As the Mental Health Taskforce launches its strategy, Bradford District Care NHS Foundation Trust reveals how an ambitious redesign paid off for patients and partners.
A radical rethink about urgent mental health care in Bradford has ended its reliance on out of area beds, delivered 24/7 crisis care and transformed the way partners work together.
In 2014-15, out of area acute beds cost Bradford District Care NHS Foundation Trust £2 million.
Since March last year, no out of area placements have been needed and the money saved will be invested into local services thanks to its reorganisation and the launch of First Response in February 2015. A&E mental health visits have also fallen.
Accessed through a single phone number, First Response is the patient gateway to all urgent mental health and social services in Bradford, Airedale, Wharfedale and Craven.
Mental health practitioners are embedded within the police control hub and First Response also provides support to the emergency services, criminal justice system and local authority.
People in crisis can ring for help from trained staff, who identify the most appropriate action to take. This could be an assessment by an advance nurse practitioner who can prescribe or admit to hospital, a follow up with another mental health team, a GP or from social and third sector services.
First Response is also the route into The Sanctuary, which is run by Sharing Voices and Mind in Bradford as a safe haven from 6pm to 1am, easing pressure on A&E. It has received more than 540 visits since opening in May 2015.
“There was a really strong case for change for a number of reasons,” said Debra Gilderdale, Deputy Director Acute Care Services at Bradford District Care NHS Foundation Trust, said. ”There were high numbers of people who were presenting in A&E, GPs complaining about not having strong crisis services out of hours, and people were in custody for too long.
“As an organisation, it was clear we needed to do something different.”
The revamp began in 2014 when the partners began looking at how to offer 24/7 crisis care.
Mark Vaughan, mental health lead at Bradford City CCG, said: “Things weren’t being managed particularly effectively, so we called a meeting in the context of the Crisis Care Concordat but also in a local context and said, ‘let’s talk about what’s going on, review what’s going on’. It was multi-agency, with the trust, police and local authority.”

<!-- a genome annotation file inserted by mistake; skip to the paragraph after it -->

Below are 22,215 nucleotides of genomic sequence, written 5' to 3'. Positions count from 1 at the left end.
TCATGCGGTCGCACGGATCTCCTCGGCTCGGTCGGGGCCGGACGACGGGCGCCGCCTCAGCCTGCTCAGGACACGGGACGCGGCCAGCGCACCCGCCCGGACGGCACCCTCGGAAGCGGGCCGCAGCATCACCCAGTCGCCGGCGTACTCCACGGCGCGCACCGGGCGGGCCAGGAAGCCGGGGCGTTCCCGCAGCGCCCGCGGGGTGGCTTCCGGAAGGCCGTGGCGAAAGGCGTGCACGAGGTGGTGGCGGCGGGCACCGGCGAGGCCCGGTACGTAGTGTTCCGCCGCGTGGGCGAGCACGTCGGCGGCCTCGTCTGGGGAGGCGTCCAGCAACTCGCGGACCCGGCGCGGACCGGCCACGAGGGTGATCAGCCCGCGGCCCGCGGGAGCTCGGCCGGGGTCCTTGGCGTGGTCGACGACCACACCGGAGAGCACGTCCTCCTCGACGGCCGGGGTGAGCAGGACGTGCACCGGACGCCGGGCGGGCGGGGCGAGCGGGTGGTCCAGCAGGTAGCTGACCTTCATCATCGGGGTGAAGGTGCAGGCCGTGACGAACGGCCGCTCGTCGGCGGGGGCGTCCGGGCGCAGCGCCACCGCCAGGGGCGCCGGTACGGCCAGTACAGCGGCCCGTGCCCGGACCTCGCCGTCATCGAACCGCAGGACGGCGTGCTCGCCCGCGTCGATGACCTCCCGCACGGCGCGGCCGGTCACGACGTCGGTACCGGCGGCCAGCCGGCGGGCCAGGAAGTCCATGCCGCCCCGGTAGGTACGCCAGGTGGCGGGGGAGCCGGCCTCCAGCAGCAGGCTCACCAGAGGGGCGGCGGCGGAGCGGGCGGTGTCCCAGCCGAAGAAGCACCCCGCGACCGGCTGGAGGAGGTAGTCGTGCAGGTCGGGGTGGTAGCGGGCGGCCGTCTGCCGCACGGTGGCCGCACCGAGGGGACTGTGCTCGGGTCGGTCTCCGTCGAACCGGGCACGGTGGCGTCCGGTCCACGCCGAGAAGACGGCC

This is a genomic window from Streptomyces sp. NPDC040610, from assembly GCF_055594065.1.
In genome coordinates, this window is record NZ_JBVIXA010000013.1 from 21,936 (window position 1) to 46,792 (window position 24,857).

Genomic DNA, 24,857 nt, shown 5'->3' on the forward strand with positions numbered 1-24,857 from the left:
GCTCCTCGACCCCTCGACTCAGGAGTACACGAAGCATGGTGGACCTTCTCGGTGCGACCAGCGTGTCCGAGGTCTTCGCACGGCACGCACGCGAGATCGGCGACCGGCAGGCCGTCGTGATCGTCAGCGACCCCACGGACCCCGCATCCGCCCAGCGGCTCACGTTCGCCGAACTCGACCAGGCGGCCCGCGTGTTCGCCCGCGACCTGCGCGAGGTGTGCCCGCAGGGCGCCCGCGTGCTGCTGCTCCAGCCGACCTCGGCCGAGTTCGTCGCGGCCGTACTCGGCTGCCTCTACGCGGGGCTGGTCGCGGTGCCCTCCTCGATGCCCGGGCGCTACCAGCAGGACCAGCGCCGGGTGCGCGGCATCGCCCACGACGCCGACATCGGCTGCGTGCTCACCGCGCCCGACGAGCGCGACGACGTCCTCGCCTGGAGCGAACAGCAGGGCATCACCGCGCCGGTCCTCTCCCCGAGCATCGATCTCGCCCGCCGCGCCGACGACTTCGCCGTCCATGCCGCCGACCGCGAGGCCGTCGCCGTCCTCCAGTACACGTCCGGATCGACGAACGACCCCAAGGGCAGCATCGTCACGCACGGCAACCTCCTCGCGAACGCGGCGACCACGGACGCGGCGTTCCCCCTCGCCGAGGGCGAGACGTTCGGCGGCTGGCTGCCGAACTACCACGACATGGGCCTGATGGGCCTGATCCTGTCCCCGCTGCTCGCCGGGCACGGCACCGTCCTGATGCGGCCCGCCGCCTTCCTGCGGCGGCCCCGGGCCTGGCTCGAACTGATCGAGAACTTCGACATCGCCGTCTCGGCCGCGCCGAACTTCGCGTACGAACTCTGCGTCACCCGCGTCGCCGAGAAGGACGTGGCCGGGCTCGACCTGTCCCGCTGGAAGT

The Crisis Care Concordat partners used the Initial Response service in Sunderland as a template but looked at what else was needed locally, such as self-referrals. Commissioners approved plans for First Response and provided £500,000 for a pilot.
At the same time a review of acute mental health services confirmed the scale of bed occupancy problems which meant staff were battling to arrange out of area beds for an average of nine patients per day, and as far away as Scotland or Devon.
New systems were developed so no patient can be admitted without a target discharge date and being assigned a named consultant to oversee their care. Weekly directorate meetings, including social workers, assess each patient’s progress.
The intensive home treatment team was moved along the urgent care pathway to focus on those more severely ill, managing the step up or down for people who need treatment in an acute ward.
City of Bradford Metropolitan District Council committed money for a dedicated housing social worker to support the work, and delegated part of its budget. Mental health practitioners can now arrange temporary accommodation in an emergency or for those with nowhere to go after leaving an acute ward.
And in May last year, System Resilience Group funding of £169,000 was used to develop The Sanctuary where distressed people can be sent by First Response to get safe support from trained experts by experience.
The teams all work together in an extended hub at Lynfield Mount Hospital, which further improves relationships, and regular cross-system meetings ensure issues are resolved quickly.
Debra Gilderdale added: “If we hadn’t undertaken all the redesign, it wouldn’t have had the impact it has had. If we’d worked solely on home treatment, it wouldn’t have been as successful and if we had just focused on the wards, it wouldn’t have had the impact on productivity.
“We’ve also really built up relationships and built on the understanding of those relationships. It’s vital, those are the building blocks that allow you to push, push, push.”
As well as saving on the costs of out of area beds, A&E visits are also falling. From January to September 2015, Bradford Royal Infirmary saw 555 patients, against 927 over the same period in 2014. At Airedale District General , 430 patients were seen in A&E from January to September 2015, against 514 the previous year.
Jan, 52, who has bipolar and borderline personality disorder, had previously ended up at A&E during a crisis.
“I think First Response is a service that every area needs,” she said. “Before it started, when I used to get suicidal or self-harmed, I would contact the helpline number and they would contact the police and I would end up in A&E with someone guarding me. That stress doesn’t help.
“Speaking to First Response makes a massive difference. I don’t always understand my illness so having someone that does have empathy, does have that knowledge who I can talk to about how I feel makes a massive difference.”
Geraldine Strathdee, NHS England national clinical director for mental health said: “Bradford’s urgent care overhaul shows what integration and partnership can achieve. The trust and its partners have committed to making this transformation together and, as the work goes on, this will make sure people in crisis get the help they need, when they need it, close to home.”